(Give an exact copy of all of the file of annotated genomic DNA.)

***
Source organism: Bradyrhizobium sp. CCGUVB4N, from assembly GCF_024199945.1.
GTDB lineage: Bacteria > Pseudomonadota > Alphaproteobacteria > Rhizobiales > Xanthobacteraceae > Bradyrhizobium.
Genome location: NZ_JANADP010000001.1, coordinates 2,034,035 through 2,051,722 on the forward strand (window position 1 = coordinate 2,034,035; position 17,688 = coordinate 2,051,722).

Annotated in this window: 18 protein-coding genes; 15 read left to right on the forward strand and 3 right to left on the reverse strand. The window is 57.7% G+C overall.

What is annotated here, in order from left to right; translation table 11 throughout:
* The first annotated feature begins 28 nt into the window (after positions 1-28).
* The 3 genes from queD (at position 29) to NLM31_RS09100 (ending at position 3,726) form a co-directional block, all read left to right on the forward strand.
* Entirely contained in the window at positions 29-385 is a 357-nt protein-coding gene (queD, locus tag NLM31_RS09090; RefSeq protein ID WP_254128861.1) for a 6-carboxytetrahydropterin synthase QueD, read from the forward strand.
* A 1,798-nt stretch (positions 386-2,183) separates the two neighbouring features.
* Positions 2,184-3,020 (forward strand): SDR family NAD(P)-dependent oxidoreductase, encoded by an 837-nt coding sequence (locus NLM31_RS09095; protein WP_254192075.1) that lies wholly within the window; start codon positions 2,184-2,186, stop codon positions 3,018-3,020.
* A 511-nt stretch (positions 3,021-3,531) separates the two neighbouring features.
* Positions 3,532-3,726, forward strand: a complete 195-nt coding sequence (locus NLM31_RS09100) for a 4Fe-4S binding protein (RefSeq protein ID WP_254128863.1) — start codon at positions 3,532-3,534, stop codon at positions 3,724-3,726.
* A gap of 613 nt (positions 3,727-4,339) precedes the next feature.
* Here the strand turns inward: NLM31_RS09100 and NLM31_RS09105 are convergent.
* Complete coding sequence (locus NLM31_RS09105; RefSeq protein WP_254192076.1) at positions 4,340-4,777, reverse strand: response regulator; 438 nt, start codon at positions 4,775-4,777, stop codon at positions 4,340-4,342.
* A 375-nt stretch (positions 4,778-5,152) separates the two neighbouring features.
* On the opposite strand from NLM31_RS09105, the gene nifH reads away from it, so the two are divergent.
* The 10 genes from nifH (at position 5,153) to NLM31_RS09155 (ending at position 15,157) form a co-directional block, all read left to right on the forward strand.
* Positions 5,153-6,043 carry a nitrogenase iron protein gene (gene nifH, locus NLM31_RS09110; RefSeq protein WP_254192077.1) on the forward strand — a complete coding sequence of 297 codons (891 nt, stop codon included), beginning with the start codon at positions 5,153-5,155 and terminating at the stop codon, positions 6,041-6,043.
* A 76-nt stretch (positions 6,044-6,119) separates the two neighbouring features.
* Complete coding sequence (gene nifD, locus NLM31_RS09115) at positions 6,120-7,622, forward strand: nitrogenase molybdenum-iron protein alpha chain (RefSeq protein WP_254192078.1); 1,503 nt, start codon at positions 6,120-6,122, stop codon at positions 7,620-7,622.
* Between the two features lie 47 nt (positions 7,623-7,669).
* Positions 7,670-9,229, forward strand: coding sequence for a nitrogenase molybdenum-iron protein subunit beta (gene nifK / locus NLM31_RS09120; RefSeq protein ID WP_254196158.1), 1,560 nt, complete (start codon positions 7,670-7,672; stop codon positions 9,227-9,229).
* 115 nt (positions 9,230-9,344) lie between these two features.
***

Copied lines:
Source organism: Bradyrhizobium sp. CCGUVB4N, from assembly GCF_024199945.1.
GTDB lineage: Bacteria > Pseudomonadota > Alphaproteobacteria > Rhizobiales > Xanthobacteraceae > Bradyrhizobium.
Genome location: NZ_JANADP010000001.1, coordinates 2,034,035 through 2,051,722 on the forward strand (window position 1 = coordinate 2,034,035; position 17,688 = coordinate 2,051,722).

Annotated in this window: 18 protein-coding genes; 15 read left to right on the forward strand and 3 right to left on the reverse strand. The window is 57.7% G+C overall.

What is annotated here, in order from left to right; translation table 11 throughout:
* The first annotated feature begins 28 nt into the window (after positions 1-28).
* The 3 genes from queD (at position 29) to NLM31_RS09100 (ending at position 3,726) form a co-directional block, all read left to right on the forward strand.
* Entirely contained in the window at positions 29-385 is a 357-nt protein-coding gene (queD, locus tag NLM31_RS09090; RefSeq protein ID WP_254128861.1) for a 6-carboxytetrahydropterin synthase QueD, read from the forward strand.
* A 1,798-nt stretch (positions 386-2,183) separates the two neighbouring features.
* Positions 2,184-3,020 (forward strand): SDR family NAD(P)-dependent oxidoreductase, encoded by an 837-nt coding sequence (locus NLM31_RS09095; protein WP_254192075.1) that lies wholly within the window; start codon positions 2,184-2,186, stop codon positions 3,018-3,020.
* A 511-nt stretch (positions 3,021-3,531) separates the two neighbouring features.
* Positions 3,532-3,726, forward strand: a complete 195-nt coding sequence (locus NLM31_RS09100) for a 4Fe-4S binding protein (RefSeq protein ID WP_254128863.1) — start codon at positions 3,532-3,534, stop codon at positions 3,724-3,726.
* A gap of 613 nt (positions 3,727-4,339) precedes the next feature.
* Here the strand turns inward: NLM31_RS09100 and NLM31_RS09105 are convergent.
* Complete coding sequence (locus NLM31_RS09105; RefSeq protein WP_254192076.1) at positions 4,340-4,777, reverse strand: response regulator; 438 nt, start codon at positions 4,775-4,777, stop codon at positions 4,340-4,342.
* A 375-nt stretch (positions 4,778-5,152) separates the two neighbouring features.
* On the opposite strand from NLM31_RS09105, the gene nifH reads away from it, so the two are divergent.
* The 10 genes from nifH (at position 5,153) to NLM31_RS09155 (ending at position 15,157) form a co-directional block, all read left to right on the forward strand.
* Positions 5,153-6,043 carry a nitrogenase iron protein gene (gene nifH, locus NLM31_RS09110; RefSeq protein WP_254192077.1) on the forward strand — a complete coding sequence of 297 codons (891 nt, stop codon included), beginning with the start codon at positions 5,153-5,155 and terminating at the stop codon, positions 6,041-6,043.
* A 76-nt stretch (positions 6,044-6,119) separates the two neighbouring features.
* Complete coding sequence (gene nifD, locus NLM31_RS09115) at positions 6,120-7,622, forward strand: nitrogenase molybdenum-iron protein alpha chain (RefSeq protein WP_254192078.1); 1,503 nt, start codon at positions 6,120-6,122, stop codon at positions 7,620-7,622.
* Between the two features lie 47 nt (positions 7,623-7,669).
* Positions 7,670-9,229, forward strand: coding sequence for a nitrogenase molybdenum-iron protein subunit beta (gene nifK / locus NLM31_RS09120; RefSeq protein ID WP_254196158.1), 1,560 nt, complete (start codon positions 7,670-7,672; stop codon positions 9,227-9,229).
* 115 nt (positions 9,230-9,344) lie between these two features.